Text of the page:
Navigating the Change of Seasons with Diabetes

Managing diabetes through the seasons

Sometimes the changing seasons can mean a change in your diabetes management, too. Starting new routines can be a wonderful time to go back to the basics to consider how things like your work or school schedule, new activities or sports, and even the weather may affect your diabetes management plan.

Katey Petersen, a member of our Clinical Product Support team, who is also a Registered Nurse, Certified Diabetes Care and Education Specialist (CDCES), and fellow T1D along with her son, Leyton, took some time to share some of the most frequently asked questions that she is asked in her role as a Clinical Product Specialist. Within the responses, Katey shares her top tips for navigating the change of seasons with diabetes.

Insulin needs

Q: I've noticed changes in my glucose patterns around this time of year. Why is this happening?

A: It’s not uncommon for people with diabetes to notice a difference in their blood glucose patterns as the seasons change, especially as summer comes to an end. Fall often brings a change in routine, like heading back to school or swapping swimming at the pool with a new fall activity.

For example, I know that when baseball season starts for Leyton, I’ll need to put together a game plan for reducing his insulin before, during, and even after practices and games, when his glucose tends to run on the lower side.

Starting classes might bring feelings of nervousness or excitement (for kids and their parents!) which can also affect glucose levels.

It’s important to work with your healthcare provider (HCP) to assess any patterns or changes in routine and make adjustments to your insulin delivery accordingly.

Keeping the Pod in place

Q: Even though it’s not as hot out, I have had situations where my Pod has fallen off. What should I do to improve Pod adhesion during the fall months?

A: It’s always important to consider your unique needs and activities when it comes to keeping your Pod in place. There are a few basics that should be kept in mind year-round when it comes to applying your Pod and keeping it securely in place:

  • Make sure your skin is completely dry. Try to avoid a Pod site change immediately after getting out of a bath, shower, the pool, or anytime the skin might be damp. Leyton and I also try not to get wet or sweaty for at least an hour after putting on a new Pod, if possible, so that it has a chance to really stick to the skin.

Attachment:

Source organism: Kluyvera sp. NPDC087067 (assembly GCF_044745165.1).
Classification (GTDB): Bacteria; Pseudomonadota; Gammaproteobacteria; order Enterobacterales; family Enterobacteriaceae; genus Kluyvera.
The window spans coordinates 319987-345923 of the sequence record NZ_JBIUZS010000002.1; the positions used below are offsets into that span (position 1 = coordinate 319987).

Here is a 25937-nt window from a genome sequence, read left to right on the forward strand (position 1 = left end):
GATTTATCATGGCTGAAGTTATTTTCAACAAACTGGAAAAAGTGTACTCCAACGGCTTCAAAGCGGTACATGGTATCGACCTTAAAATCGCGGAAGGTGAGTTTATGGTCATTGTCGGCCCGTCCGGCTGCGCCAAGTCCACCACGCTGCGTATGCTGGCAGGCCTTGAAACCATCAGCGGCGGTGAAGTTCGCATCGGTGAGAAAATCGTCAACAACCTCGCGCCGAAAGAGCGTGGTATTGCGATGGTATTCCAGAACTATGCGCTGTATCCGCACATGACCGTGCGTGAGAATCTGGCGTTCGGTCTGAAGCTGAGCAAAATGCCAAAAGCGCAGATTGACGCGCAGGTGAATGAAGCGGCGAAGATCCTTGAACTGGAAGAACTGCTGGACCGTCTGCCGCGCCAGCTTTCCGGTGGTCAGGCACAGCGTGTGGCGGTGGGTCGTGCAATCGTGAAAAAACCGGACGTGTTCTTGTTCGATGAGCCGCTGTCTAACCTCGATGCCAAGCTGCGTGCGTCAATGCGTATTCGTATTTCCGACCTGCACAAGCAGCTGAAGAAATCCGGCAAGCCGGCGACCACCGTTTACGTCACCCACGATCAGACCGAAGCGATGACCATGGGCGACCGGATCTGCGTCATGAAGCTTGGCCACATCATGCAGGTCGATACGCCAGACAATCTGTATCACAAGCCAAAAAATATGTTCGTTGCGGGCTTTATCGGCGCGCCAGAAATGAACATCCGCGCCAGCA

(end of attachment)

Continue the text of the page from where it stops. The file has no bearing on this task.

• Clean the site. Use an alcohol swab or soap and water to eliminate any lotions or oils that might be present on the skin before applying a Pod.
  • Remove excess hair. Shaving the area where the Pod will be placed helps it adhere to the skin better in places where hair might be a barrier.

Tip: Between Leyton's sports and as an avid CrossFitter myself, we often use PodPals® or other adhesive products, like AllKare wipes, for an extra layer of protection against perspiration and the heat — even in the cooler weather.

Nutrition basics

Q: I sometimes find it difficult to maintain a healthy diet with my busy schedule. What tips do you have for making meals and snacks that help keep blood glucose balanced?

A: Fall can bring new challenges when it comes to eating healthy. Whether you’re packing lunches for school or navigating the options at your favorite team’s tailgate, one tip I love is to balance your plate — something you can do almost anywhere!

Aim to fill half of your plate with non-starchy vegetables, one fourth with protein, and the last fourth with a carbohydrate source. This method helps ensure you get a variety of nutrients, including plenty of fiber which can help with blood glucose balance.

For more healthy eating tips, visit this page on our Diabetes Hub: How Meal Planning Can Help People with Diabetes.

The writer is an employee of Insulet Corporation. The author’s opinions are their own.

This article is informational only and is not a substitute for medical advice and/or services from a healthcare provider. This article may not be relied upon in any way in connection with your personal health care related decisions and treatment. All such decisions and treatment should be discussed with a healthcare provider who is familiar with your individual needs.

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